New maps are like catnip for cartographers—nothing excites them more than a fresh take on the way we see the world. The Worldpmapper project is a treasure trove of such delights.
In the grand periods of exploration, maps were constantly redrawn to match the latest knowledge brought back from sea and land faring adventurers. Maps were state and trade secrets, giving the bearer a leg up on the competition. Today, satellites have taken some (but certainly not all) of the shine off traditional cartographic endeavors like tracing coastlines, drawing borders, and shading hillsides.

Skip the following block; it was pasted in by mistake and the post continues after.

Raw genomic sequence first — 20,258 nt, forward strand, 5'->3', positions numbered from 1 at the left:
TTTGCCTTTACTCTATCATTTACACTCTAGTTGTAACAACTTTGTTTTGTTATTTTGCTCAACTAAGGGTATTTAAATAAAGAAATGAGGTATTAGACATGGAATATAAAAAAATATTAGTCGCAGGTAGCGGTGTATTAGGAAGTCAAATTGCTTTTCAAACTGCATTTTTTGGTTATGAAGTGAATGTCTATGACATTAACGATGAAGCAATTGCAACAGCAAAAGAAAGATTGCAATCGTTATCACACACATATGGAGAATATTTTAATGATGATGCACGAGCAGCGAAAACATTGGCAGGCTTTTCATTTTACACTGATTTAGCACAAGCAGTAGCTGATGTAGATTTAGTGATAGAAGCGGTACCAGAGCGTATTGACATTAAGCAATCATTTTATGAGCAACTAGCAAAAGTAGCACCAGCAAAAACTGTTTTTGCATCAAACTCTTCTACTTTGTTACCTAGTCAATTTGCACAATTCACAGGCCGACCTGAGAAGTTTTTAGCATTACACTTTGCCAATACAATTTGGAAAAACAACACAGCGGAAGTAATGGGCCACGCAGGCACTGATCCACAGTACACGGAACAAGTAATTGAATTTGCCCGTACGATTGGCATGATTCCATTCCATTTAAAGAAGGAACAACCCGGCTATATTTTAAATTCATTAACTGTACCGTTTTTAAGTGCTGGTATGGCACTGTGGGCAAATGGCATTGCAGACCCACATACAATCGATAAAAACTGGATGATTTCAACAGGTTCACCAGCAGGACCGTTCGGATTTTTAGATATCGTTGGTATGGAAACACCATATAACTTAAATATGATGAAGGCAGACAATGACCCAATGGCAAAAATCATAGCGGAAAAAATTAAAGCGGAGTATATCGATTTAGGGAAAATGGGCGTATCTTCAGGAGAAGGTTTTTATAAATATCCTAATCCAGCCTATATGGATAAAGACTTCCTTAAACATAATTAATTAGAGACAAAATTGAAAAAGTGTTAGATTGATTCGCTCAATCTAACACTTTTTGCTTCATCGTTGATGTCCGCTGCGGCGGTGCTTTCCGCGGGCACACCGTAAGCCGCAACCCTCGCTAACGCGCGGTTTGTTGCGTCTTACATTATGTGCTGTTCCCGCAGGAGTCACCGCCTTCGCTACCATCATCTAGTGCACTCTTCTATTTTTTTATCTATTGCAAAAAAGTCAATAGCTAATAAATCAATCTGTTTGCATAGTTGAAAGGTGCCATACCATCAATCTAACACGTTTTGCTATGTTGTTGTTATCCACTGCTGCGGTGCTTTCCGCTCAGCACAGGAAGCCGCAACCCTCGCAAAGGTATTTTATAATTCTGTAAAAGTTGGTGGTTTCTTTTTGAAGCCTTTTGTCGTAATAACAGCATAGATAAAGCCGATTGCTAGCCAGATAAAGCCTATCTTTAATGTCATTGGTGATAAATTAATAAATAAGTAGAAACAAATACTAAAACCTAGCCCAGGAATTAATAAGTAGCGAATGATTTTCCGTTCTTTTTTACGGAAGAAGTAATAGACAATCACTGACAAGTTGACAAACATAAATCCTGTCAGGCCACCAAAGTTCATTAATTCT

Much like artists, cartographers of late have been pushing the public to challenge their conceptions about what maps are—and what maps can say about the world. The Worldmapper project is replete with the usual maps distorting national boundaries to reflect population (as above), wealth, life expectancy, and so on. But it also has a plethora of maps that address a number of other thought provoking issues like poverty rates, species extinctions, and global trade.